Last week, the renowned Aspen Institute called for Congress to reverse President Donald Trump from retreating on hurricane-proof building standards announced just before Hurricane Harvey hit Texas.

"Extreme weather, like floods and hurricanes as well as other natural disasters exacerbated by climate change, will continue to occur more frequently and with little warning," the Institute warned on its website, calling for stricter construction codes in the wake of more anticipated disasters.

The Montana study, from America's topographically diverse and fourth largest state, is particularly alarming because it is considered a "very cold state," Whitlock noted.

Montana shares 600 miles (960 kilometers) of border with three Canadian provinces in America's northwest.

The study comes on the heels of two weeks of similar climate change concerns aired by environmental groups after America's southwest was slammed by a series of devastating hurricanes.

In late August, Hurricane Harvey set the record for most rainfall dropped by a storm and was the first to hit the mainland since 2005 when it drenched south Texas.

A month later, Cape Verde-type Hurricane Irma became the first Category 5 hurricane to hit southern Florida, and last week Category 4 Maria left the entire island of Puerto Rico without power.

The term global warming was coined by a Columbia University professor in a 1975 report in Science Magazine that predicted the climactic changes that have since occurred.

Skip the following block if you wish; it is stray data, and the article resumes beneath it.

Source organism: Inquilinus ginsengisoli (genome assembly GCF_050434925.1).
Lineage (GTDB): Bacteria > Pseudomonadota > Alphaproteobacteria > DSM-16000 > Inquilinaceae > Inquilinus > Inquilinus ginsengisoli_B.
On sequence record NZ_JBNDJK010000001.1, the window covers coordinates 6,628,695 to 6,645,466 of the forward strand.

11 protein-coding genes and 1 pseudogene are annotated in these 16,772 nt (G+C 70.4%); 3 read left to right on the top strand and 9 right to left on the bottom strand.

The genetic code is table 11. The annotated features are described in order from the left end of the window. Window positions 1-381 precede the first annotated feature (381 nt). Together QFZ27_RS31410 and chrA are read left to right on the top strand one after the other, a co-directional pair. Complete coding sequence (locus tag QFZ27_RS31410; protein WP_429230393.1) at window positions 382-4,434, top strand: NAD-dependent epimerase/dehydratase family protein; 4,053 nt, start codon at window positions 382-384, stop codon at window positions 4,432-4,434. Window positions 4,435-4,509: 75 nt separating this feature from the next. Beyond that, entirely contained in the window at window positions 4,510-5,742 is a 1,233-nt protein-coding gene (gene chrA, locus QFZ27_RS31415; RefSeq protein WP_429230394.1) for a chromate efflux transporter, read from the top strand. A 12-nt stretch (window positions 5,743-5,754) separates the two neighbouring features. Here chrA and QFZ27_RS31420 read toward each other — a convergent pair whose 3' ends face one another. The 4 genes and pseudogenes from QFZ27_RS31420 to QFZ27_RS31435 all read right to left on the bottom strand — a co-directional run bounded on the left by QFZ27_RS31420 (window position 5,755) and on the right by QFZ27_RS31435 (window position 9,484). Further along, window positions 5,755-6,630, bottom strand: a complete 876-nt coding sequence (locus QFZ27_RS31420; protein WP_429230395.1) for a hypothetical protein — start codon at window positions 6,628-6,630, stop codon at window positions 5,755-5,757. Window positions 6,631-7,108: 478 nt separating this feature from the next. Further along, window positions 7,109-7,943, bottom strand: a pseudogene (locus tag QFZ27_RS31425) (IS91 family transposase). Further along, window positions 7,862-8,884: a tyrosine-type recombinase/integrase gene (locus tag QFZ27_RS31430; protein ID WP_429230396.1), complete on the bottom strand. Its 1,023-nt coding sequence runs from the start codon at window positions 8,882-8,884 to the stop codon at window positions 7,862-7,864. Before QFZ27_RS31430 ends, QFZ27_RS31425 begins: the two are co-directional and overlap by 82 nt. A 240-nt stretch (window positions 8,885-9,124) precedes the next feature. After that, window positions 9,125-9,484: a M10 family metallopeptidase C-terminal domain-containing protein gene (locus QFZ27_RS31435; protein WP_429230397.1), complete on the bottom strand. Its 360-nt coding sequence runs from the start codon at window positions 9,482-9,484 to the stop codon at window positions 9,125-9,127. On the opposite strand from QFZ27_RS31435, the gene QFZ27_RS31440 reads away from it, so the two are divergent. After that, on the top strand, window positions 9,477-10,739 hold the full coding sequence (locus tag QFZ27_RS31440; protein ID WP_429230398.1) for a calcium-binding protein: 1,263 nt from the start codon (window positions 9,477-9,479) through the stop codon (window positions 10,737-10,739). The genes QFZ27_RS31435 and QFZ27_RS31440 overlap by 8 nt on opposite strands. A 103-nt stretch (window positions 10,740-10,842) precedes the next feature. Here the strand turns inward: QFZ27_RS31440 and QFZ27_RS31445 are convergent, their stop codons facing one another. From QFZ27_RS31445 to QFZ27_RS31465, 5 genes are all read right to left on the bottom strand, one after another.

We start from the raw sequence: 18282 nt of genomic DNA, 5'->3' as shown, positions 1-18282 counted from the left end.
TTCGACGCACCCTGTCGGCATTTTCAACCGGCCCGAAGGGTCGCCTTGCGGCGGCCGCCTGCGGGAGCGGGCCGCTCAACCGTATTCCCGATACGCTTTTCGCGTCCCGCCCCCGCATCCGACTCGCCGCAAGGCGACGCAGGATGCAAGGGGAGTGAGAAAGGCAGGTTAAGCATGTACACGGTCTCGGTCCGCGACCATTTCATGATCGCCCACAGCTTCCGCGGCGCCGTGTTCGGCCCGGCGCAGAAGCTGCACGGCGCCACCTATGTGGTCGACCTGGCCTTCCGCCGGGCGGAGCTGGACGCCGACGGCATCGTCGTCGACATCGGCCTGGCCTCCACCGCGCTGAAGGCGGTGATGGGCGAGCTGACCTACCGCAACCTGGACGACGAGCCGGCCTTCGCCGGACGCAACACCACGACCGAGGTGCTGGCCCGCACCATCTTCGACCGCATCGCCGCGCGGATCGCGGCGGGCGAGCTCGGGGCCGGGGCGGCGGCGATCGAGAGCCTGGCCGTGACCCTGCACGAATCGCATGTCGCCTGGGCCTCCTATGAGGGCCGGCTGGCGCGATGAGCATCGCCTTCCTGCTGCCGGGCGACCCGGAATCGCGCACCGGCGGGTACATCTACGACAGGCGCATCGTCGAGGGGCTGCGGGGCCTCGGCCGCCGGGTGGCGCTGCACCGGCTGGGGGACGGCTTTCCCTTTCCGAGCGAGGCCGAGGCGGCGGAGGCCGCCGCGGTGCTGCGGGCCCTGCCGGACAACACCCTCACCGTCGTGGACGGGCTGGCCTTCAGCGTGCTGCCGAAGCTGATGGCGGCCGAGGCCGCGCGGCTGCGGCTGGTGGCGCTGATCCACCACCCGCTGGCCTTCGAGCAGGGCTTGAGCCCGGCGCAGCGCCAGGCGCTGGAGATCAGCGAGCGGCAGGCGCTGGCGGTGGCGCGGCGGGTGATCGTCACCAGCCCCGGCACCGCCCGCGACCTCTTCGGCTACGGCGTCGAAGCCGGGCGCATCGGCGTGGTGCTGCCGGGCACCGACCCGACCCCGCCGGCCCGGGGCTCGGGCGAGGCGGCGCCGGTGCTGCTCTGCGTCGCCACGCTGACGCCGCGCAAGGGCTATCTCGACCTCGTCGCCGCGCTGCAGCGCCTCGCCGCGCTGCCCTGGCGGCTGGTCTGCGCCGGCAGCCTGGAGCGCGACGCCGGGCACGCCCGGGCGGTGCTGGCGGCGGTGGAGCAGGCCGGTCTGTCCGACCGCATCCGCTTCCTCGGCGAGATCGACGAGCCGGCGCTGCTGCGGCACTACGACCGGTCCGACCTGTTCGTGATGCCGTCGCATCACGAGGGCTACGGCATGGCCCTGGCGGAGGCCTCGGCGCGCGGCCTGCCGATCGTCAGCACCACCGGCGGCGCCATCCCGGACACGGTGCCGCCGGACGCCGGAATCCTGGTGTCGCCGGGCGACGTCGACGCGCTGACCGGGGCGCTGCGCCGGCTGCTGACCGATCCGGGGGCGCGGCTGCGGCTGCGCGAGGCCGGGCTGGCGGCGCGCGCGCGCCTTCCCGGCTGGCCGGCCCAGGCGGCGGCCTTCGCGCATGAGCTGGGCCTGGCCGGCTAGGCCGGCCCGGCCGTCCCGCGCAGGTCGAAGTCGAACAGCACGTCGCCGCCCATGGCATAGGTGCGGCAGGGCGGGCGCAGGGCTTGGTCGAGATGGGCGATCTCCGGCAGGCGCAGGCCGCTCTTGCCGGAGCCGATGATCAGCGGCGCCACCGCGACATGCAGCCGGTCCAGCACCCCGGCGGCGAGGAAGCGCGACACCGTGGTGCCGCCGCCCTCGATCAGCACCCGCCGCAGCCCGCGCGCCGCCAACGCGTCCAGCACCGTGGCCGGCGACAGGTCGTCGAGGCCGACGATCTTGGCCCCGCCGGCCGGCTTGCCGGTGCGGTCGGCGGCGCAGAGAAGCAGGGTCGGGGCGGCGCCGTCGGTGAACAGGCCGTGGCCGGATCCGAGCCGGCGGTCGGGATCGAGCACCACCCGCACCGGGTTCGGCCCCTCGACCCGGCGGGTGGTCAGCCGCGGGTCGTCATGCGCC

Wally Broecker, now 85, has watched his observation mushroom into a global movement adopted by virtually every scientist on Earth who agrees that greenhouse gases have contributed to temperature rises across the planet.

Global warming means surface temperatures from 1880 to 2016, that scientists have carefully measured, show an increase in the Earth's average surface temperature by almost 1°C.

For 2,000 years before 1850, historical climate studies show the Earth's temperature to have been relatively stable, according to a number of studies.

However, since the age of industrialization began in Great Britain in the 1800s, the median surface temperatures across the planet have skyrocketed, according to virtually every scientist in the world.

In 1998, President Bill Clinton signed the Kyoto protocol, an agreement adopted by 192 countries to reduce harmful greenhouse gas emissions.